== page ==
How a CEO’s reputation can shape corporate reputation
It’s old news now, but the salutary tale of Uber and Travis Kalanik still has a lesson to impart on the toxic effect a CEO can have on even the brightest organisation’s reputation. In the age of the rock star executive, the CEO’s behaviour and personality are arguably more impactful than ever on corporate reputation.It is a statement that CEO´s reputation affects corporate reputation.
How CEO reputation affects corporate reputation?
The cult of celebrity has led consumers to the anthropomorphise businesses, so that a company’s image becomes an extension of the personality at the top. Whatever the reality in the boardroom, Steve Jobs was Apple; Jeff Bezos embodies Amazon; Richard Branson is Virgin. And no one can consider Tesla without accounting for Elon Musk.
Tesla and Elon Musk
Tesla’s mission to accelerate the world’s transition to sustainable energy is laudable, and has made Musk a hero to many. But his capricious tendency to lash out at detractors on Twitter undermines Tesla’s efforts to propel the electric revolution.
After Musk’s “impractical” offer of a mini-submarine to rescue the boys’ football team trapped in a Thai cave was branded a PR stunt, a libellous slanging match ensued with one of the rescue divers.
Musk’s reputation as an impetuous tweeter had a direct impact on Tesla, when he posted an unsupported claim that he had “secured” funding to take the company private. Tesla fell 39 points in the Axios and Harris annual reputation poll as Musk’s questionable decision-making, production issues, and executive departures all impacted.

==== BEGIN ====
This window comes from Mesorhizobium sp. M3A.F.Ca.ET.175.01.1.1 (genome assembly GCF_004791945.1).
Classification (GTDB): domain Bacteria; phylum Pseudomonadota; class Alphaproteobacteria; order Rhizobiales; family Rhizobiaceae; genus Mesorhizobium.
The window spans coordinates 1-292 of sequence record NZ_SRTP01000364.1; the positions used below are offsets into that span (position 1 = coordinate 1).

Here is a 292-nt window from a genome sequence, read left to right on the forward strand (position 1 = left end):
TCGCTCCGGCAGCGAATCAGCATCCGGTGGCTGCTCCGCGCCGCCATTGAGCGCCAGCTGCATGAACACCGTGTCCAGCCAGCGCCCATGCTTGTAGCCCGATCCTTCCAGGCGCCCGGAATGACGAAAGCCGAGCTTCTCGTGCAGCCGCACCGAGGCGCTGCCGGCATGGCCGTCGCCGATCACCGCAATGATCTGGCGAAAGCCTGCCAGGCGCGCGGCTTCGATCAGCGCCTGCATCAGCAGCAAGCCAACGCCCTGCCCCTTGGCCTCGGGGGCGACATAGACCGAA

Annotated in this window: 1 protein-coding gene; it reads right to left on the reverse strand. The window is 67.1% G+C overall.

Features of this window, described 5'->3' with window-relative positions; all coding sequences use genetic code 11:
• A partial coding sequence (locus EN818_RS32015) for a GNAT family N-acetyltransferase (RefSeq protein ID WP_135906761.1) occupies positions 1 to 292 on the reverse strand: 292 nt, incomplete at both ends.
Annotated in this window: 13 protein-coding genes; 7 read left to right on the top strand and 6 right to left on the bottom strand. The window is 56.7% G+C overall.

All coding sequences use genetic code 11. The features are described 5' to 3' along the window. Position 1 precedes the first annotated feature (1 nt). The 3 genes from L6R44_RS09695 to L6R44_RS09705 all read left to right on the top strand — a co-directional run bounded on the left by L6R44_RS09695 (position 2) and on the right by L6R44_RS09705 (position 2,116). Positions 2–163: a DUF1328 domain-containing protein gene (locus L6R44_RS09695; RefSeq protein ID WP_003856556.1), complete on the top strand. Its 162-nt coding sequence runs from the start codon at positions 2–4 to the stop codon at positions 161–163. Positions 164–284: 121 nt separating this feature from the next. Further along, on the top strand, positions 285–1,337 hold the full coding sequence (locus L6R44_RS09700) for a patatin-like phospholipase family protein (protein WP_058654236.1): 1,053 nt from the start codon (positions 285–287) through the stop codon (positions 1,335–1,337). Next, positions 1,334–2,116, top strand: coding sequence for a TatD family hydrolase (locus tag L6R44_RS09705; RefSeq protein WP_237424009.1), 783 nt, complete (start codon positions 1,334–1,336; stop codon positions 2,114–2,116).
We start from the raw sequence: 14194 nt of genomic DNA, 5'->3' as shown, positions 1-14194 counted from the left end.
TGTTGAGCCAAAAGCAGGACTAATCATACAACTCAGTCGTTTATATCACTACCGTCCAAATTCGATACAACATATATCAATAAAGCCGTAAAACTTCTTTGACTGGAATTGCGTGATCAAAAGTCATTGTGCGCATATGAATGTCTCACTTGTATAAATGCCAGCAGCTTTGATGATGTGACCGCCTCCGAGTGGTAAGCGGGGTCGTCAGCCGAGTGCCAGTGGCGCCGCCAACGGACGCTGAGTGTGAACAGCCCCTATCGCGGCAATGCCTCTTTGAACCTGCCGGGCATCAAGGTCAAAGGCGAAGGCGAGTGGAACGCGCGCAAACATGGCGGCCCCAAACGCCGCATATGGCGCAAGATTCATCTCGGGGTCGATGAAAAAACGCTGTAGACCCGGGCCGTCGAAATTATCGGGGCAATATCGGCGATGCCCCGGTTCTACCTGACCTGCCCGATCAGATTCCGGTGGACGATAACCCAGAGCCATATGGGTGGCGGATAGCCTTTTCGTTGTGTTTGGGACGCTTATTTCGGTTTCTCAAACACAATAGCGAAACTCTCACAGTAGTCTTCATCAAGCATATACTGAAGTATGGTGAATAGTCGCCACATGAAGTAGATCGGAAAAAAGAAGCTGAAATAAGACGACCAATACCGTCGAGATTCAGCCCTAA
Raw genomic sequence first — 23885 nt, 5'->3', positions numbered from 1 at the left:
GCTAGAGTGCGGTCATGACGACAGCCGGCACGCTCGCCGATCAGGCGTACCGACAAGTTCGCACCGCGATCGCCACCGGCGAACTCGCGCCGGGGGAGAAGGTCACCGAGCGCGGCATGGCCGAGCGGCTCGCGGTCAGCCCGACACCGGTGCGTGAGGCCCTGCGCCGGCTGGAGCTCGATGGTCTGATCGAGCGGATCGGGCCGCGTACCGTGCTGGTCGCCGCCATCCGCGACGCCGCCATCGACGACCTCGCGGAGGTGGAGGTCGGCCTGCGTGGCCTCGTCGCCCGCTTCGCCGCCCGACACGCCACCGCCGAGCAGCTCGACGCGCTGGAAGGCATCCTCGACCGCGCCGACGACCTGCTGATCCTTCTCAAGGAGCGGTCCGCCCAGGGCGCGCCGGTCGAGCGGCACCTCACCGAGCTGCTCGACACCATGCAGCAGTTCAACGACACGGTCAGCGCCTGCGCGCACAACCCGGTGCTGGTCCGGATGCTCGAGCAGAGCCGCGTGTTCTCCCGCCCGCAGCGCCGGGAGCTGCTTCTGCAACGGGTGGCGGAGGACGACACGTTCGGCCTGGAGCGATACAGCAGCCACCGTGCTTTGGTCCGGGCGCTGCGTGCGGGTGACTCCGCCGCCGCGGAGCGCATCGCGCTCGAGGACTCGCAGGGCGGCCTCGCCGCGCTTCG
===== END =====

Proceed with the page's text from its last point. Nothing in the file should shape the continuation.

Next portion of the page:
It’s one thing for a CEO to marry their reputation to that of a company they founded, and quite another to mould an international corporate behemoth, with thousands of employees and a lengthy roll call of previous CEOs, in their own image.
Unilever and Paul Polman
Step up Paul Polman, who at the beginning of 2019 handed over the reins of Unilever to new CEO Alan Jope after 10 years in the top job. Polman’s reputation as a far-thinking, socially conscious executive is founded on the Unilever Sustainable Living Plan, a blueprint for expanding the business while increasing positive social impact and ‘decoupling’ growth from the company’s environmental footprint.
The new form of capitalism espoused by Polman, aimed at allowing everyone to live well on the planet’s sustainable resources, has put Unilever at 39 in Fortune’s 2019 ‘World’s Most Admired Companies’ list.
CEO´s reputation is the fourth factor to determine corporate reputation
These are by no means isolated examples. Research by Weber Shandwick found that the reputation of a company’s leader is the fourth most important factor in determining the reputation of the company as a whole, topped only by its quality of goods and services, financial performance, and the industry it operates in.
Fifty, thirty, or even ten years ago, executives were faceless, and the majority of consumers had no idea who controlled the world’s largest corporations. The rise of the mega-growth start-up, and the 21st century’s cult of personality – encompassing everything from reality TV to referendum results – mean that rock star CEOs now merit media attention, and catapult their companies to the front pages.
But bad press in a 24/7 media cycle, where a social media account has the same publishing power as a national newspaper, can be worse that no press at all, and rock steady is more useful than rock star when it comes to protecting reputation. Businesses may find they need to choose between profile and profit if they are to succeed over the longer term.
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